IDOMENI, Greece (Reuters) - Greece sent in police and bulldozers on Tuesday to knock down tents and relocate hundreds of migrants who had been stranded for months in a squalid makeshift camp on the border with Macedonia.
Several busloads of people, most of them families with children, left the sprawling expanse of tents at Idomeni to move to state-run centers further south. Buses were lined up ready to take more, Reuters witnesses said.
By the latest count, at least 8,000 people were camped at Idomeni in difficult, overcrowded conditions with poor sanitation, ignoring previous calls by the government to leave.
As many as 12,000 people, most of them Syrians, Afghans and Iraqis, were stuck there at one point after Balkan countries shut their borders in February, barring them from crossing to central and northern Europe.
Greece was the main entry point for more than a million migrants who made it to Europe last year, most after perilous sea crossings.
New arrivals there have slowed sharply since the European Union struck a deal with Turkey to get it to curb the flow, but the government says there are still more than 54,000 migrants on Greek soil.
It plans to move people gradually to state-supervised facilities which have a capacity of about 5,000. A total of 2,031 people were moved on Tuesday, police said, 1,273 of them Kurds, 662 Syrians and 96 Yazidis.
“The evacuation is progressing without any problem,” said Giorgos Kyritsis, a government spokesman on the migration crisis. They would be relocated “ideally by the end of the week”, he said. “We haven’t put a strict deadline on it.”
A Reuters witness on the Macedonian side of the border said there was a heavy police presence in the area, but no problems were reported as people with young children packed up huge bags with their belongings.
Media on the Greek side of the border were kept at a distance. Inside the Idomeni camp, police in riot gear stood guard as people boarded the buses, state TV footage showed.
But at the Oreokastro camp near the city of Thessaloniki, migrants already there shouted at new arrivals not to get off the buses because of conditions there, a Reuters witness said.
A police official said about 1,000 people continued to block the only railway tracks linking Greece and Macedonia, closed off for weeks by protesters demanding passage to northern Europe.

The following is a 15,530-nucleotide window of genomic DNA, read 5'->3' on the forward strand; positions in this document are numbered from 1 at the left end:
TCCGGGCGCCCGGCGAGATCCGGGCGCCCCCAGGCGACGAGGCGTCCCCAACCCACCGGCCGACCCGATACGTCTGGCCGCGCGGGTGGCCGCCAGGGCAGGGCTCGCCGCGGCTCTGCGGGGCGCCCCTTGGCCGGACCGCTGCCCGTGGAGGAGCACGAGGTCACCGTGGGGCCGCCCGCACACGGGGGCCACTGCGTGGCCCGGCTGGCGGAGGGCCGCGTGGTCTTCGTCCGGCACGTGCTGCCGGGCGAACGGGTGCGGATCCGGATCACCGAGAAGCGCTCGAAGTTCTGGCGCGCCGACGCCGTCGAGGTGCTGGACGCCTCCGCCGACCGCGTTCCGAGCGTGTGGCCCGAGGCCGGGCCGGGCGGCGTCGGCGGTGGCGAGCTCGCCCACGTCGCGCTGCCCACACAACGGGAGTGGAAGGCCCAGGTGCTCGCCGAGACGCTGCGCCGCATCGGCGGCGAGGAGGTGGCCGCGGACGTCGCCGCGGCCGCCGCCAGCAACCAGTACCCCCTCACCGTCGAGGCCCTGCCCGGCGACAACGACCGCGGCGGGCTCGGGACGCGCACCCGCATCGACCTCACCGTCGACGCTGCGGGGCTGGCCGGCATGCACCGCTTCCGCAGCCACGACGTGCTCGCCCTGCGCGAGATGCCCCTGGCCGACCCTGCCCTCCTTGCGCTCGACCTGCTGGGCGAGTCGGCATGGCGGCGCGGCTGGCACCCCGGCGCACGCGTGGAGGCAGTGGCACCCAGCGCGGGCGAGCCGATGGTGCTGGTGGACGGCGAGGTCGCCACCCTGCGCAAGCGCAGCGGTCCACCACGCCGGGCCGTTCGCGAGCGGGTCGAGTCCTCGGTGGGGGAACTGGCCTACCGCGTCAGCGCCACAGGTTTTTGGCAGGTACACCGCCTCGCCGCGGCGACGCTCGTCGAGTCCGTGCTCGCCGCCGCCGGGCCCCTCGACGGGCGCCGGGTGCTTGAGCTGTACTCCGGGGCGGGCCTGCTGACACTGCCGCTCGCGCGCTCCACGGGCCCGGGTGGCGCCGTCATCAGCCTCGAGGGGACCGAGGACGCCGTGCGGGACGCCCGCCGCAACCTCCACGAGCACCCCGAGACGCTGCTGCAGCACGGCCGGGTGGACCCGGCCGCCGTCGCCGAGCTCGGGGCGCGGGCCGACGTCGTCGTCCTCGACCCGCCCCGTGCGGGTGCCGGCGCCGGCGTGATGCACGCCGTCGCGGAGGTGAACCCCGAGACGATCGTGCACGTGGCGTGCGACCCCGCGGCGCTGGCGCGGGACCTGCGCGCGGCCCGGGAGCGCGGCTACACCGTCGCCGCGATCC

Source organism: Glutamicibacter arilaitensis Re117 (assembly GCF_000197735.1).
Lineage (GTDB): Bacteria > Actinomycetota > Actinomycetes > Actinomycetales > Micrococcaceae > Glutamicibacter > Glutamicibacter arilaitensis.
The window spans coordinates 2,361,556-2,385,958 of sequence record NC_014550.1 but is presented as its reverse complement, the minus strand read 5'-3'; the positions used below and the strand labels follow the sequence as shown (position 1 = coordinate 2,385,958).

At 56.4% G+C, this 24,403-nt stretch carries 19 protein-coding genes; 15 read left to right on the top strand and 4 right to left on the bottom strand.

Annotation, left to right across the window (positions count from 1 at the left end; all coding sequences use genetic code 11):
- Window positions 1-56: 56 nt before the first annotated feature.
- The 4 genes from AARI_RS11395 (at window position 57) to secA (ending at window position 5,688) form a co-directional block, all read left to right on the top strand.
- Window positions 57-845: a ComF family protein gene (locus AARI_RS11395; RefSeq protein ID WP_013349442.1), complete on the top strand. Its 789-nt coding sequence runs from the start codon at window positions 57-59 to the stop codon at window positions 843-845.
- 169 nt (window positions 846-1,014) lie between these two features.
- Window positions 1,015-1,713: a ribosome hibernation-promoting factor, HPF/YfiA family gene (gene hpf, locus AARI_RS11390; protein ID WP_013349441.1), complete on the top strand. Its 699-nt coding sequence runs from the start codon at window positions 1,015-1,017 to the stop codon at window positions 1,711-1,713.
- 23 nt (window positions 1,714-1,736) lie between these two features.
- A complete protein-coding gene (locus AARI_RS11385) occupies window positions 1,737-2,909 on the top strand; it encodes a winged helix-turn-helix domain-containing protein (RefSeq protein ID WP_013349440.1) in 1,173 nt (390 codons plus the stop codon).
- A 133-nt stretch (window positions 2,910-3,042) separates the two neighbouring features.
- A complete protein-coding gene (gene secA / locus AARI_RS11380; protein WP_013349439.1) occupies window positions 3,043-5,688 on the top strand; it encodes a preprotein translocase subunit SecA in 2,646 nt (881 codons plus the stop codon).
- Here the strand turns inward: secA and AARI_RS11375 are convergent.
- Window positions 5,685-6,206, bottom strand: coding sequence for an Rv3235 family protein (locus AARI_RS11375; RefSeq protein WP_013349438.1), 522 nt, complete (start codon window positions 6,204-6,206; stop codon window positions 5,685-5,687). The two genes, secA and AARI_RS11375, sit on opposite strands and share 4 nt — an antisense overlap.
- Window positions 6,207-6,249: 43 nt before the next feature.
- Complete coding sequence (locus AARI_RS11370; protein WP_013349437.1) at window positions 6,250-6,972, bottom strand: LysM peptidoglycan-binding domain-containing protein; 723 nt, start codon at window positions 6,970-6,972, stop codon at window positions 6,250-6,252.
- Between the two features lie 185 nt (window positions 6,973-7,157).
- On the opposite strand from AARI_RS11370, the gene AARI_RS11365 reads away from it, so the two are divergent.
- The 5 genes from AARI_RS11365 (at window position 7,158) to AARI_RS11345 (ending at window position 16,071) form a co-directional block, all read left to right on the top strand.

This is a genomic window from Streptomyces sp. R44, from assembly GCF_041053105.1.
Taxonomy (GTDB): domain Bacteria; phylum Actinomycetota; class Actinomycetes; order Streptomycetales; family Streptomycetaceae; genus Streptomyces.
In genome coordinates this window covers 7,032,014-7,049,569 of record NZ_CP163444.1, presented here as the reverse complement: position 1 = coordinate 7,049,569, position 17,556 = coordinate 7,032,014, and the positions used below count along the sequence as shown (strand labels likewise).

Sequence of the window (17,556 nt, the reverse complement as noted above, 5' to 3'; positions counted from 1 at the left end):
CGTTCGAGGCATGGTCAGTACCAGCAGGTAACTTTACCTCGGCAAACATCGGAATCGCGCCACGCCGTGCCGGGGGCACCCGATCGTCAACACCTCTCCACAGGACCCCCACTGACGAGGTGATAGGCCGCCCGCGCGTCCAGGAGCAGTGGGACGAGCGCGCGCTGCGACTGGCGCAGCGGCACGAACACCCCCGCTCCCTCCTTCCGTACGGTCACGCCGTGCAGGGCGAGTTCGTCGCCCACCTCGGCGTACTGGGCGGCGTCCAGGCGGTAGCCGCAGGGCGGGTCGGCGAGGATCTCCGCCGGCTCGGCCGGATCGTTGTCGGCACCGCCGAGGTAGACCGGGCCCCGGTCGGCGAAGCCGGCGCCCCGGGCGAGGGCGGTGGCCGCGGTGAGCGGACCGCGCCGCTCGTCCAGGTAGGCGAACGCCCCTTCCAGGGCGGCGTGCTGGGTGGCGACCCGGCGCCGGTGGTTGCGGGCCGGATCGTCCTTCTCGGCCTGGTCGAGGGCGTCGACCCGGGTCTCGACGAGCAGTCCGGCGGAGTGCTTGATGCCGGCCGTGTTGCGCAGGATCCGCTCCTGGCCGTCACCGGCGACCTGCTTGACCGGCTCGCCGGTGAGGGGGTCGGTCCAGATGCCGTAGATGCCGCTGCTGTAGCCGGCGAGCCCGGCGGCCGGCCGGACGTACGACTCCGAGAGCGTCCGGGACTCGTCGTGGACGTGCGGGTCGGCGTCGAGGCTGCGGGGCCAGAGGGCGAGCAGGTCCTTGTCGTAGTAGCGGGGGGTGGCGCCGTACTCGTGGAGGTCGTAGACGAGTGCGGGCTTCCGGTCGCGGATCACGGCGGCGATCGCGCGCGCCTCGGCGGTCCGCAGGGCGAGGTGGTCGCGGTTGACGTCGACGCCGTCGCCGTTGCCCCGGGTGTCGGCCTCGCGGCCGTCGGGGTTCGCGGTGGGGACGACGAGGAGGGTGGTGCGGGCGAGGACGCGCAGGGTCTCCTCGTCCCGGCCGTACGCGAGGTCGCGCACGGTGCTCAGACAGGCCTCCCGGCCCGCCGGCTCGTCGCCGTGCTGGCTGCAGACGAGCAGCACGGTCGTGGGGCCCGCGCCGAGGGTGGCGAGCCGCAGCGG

Trains were forced to divert through Bulgaria to the east, and some goods wagons have been stranded on the tracks for weeks.
“This should have happened a long time ago,” said Anastasios Sachpelidis, a local transporters association representative. The closure was “a big loss,” he said. “We lost clients, we lost money, time and our credibility.”
Human rights groups had raised alarm about the deteriorating conditions at Idomeni, where children slept in the open, scuffles broke out over food, and Macedonian forces who tear-gassed migrants trying to storm past the razor-wire fence.
International charity Save the Children said it was also concerned about a lack of basic services such as bathrooms and shelters for children in some of the official camps.
“Many of the children, especially lone children, have been through enough trauma already,” said Amy Frost, its Greece team leader. “Relocations to formal camps need to be managed sensitively to ensure the process is not adding to the trauma.”
The United Nations refugee agency UNHCR said Greece had to ensure the individuals now had access to asylum.
“That has been an issue - making sure Greece has this capacity to do that. It is something that we have to continue to watch,” spokesman Adrian Edwards told a briefing in Geneva.
A sharp rise in asylum applications since the EU-Turkey deal has burdened Greece’s asylum system, already criticized as inadequate and slow.
Progress has also lagged on a scheme to redistribute 160,000 asylum seekers from Greece and Italy to other EU states to alleviate pressure on the two frontline countries. Just 1,145 people have been relocated so far.
The evacuation of Idomeni signaled “the establishment of medium to long-term camps on European soil,” said Melanie Ward of aid group International Rescue Committee.
“How long do we expect people – so many of whom have fled war and conflict - to be living in tents in refugee camps in Greece?”
Additional reporting by Angeliki Koutantou in Athens and Stephanie Nebehay in Geneva; Writing by Michele Kambas and Karolina Tagaris; Editing by Tom Heneghan